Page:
Certainly genetics also plays a factor here. Both my wife and I are still relatively skinny. For me, I pretty much eat whatever I want and still wear 34/32 jeans (with a 2" overhang :P ...but still ). My kids? All skinny.

Coming full-cirle, how does a lot of this junk food end up so cheap? Government subsidies definitely DO come into play here. The missus and I watched an excellent documentary on PBS a few months ago. Two gentlemen bought an acre of land in Iowa to see what it would take to grow corn. Their findings showed that: a) there was no way to turn a profit on a single acre of corn without gov't help; b) a LOT of said corn was used to make high fructose corn syrup; and c) using modern techniques, most of this stuff tasted terrible. The two guys spat out their own crop during a taste test saying that it tasted like "sawdust".

High fructose corn syrup is the #1 ingredient in almost all junk food. That's not all, though; it's even in BREAD nowadays (seriously, go check the label). Cane sugar was relatively expensive in the past. With the farm bill in the '70s, producing copious quantities of corn syrup became easy and inexpensive, thus allowing many junk-food manufacturers to sell their product cheaper. Ergo, more people are going to buy this stuff.

So, the federal gov't has achieved a twofer here: it has killed the family farm and subsidized obesity. Really, is there anything that the State can't screw up?

10:21 AM, December 12, 2008  
Blogger Thor's Dad said...

Wait until the government takes over healthcare - children will not be fat anymore - there will be no more illness. First they will tell us what we can eat - no more McDonald's, no more sweets, no more - you name it - and then when the economy collapses further from government intervention - the famine will take care of the rest of the fat.

10:43 AM, December 12, 2008  
Blogger Kohath said...

Parents are responsible for child obesity simply because it's the parental role to be responsible for children.

And obesity is simply caused by eating too much food. All the rest of the talk about diets and healthy foods and fast foods and stress and everything else is just fog that distracts from the real issue. The issue is eating too much food.

10:43 AM, December 12, 2008  
Blogger Donna B. said...

First, I question that there is a childhood obesity epidemic. Second, I question that there is an adult obesity epidemic.

Third, I know damn well that any kind of government initiative or interference will NOT help anything.

Supposedly, back in the 60s and 70s when I was in high school and could buy as many soft drinks and hamburgers and french fries at the school sponsored outlets, people were always skinny.

But suddenly, when those things are mostly unavailable, people are obese?

Heaven knows I'm obese, but can you explain why my cholesterol numbers are much much better than my thin and very physically fit son-in-law (a soldier, even!)?

Does this mean he's more likely to have a heart attack than I am, even though he's 30 years younger and a "perfect" size?

How does this explain my granddaughter's height and weight? She's at the 90th percentile for height and the 10th percentile for weight... yet her mother and her grandmother are obese? (As are her grandparents on her father's side.)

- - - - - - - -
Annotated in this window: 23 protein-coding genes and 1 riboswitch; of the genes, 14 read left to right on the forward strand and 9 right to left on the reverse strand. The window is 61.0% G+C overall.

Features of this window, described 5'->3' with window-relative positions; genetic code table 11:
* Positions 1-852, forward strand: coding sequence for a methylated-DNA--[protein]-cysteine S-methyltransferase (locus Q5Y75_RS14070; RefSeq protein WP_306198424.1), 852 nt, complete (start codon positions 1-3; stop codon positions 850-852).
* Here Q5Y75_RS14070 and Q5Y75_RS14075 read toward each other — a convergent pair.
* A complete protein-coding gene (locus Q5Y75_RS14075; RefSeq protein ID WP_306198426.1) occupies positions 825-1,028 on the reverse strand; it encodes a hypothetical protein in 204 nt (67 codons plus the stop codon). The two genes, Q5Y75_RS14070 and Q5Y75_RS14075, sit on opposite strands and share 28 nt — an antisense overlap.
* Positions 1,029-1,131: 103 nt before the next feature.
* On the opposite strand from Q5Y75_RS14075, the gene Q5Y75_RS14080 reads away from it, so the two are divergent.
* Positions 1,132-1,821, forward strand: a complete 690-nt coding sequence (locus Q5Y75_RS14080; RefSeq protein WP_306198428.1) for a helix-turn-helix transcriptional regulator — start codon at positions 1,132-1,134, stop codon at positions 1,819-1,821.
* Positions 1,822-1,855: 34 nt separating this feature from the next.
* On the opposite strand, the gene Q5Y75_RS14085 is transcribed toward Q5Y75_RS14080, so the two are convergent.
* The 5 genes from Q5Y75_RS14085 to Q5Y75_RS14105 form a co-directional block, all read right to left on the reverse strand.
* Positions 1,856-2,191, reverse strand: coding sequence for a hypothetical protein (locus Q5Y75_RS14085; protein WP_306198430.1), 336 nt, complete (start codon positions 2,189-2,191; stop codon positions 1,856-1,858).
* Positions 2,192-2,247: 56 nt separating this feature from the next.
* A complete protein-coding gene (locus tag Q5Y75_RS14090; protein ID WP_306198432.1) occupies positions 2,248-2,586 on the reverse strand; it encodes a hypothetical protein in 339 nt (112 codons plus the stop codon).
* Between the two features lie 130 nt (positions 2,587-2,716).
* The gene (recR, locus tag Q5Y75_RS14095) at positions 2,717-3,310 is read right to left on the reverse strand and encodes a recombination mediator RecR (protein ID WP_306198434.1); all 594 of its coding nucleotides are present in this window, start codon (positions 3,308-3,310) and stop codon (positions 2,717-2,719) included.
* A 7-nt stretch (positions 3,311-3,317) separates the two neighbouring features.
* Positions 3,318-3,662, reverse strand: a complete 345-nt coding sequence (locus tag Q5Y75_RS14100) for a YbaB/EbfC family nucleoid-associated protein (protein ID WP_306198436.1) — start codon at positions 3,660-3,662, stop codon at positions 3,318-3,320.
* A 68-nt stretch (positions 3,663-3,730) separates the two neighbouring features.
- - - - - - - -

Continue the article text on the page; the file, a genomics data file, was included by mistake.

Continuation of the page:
This granddaughter has an appetite that would astound most people.

I think the "obesity epidemic" is a construction of poor scientific reporting. Maybe there's even an agenda behind it, but it doesn't make any sense to me at all.

11:05 AM, December 12, 2008  
Blogger John Hovig said...

Dr Helen:

Forgive me if this point was already made above and I missed it. I don't understand why you need to say this: "our society and other cultural issues play just as big a role in keeping our kids fat as parents do." Ms Berry's comment is part of "society" too. Ms Berry is speaking from her corner of "society" to send a message that might run counter to the rest of "society." It's not fair to say that there's some amorphous blob out there called "society" -- you may wish to consult Ms Thatcher's views on that subject -- and deny that Ms Berry is simply doing her part, as a member of that same "society." I hope this was clear. Thanks in any event for the thought-provoking entry.

3:10 PM, December 12, 2008  
Blogger Larry Sheldon said...

Short summary:

Yes, parents are responsible for the behaviour of their under-age children.

3:24 PM, December 12, 2008  
Blogger LZ said...

The only difference between gluttony and lust in America is that the gluttonous can be detected visually.

3:39 PM, December 12, 2008  
Blogger Unknown said...

What a silly piece of nonsene: when govt takes over health care...can you show me any candidate from either party that has advocated govt run health care where the govt would tell you which doctors to go to etc? Try to understand what is being discussed at a national level before dropping silly "I fear the govt" stuff.

4:34 PM, December 12, 2008  
Blogger Mister Wolf said...

Actually, most scientific medical studies are inherently tainted. In the US, most studies are either funded by the government(Fed or Universities) or a corporations(Pharm, Medical devices, or think tanks). With corporations, the taint is inherent and obvious, they want to max their profits. Therefore, they want scientists who will green light their products or ideas and therefore, those scientists get the funding.

The government funding is tainted too, for much the same reason. Most funding is controlled by government bureaucracies. Bureaucracies by nature propagate themselves in order to try to make it more valuable(at least by perception) and because it's the survival mechanism of a bureaucracy. Therefore, bureaucracies have incentives to give money to people who support the bureaucracy's position.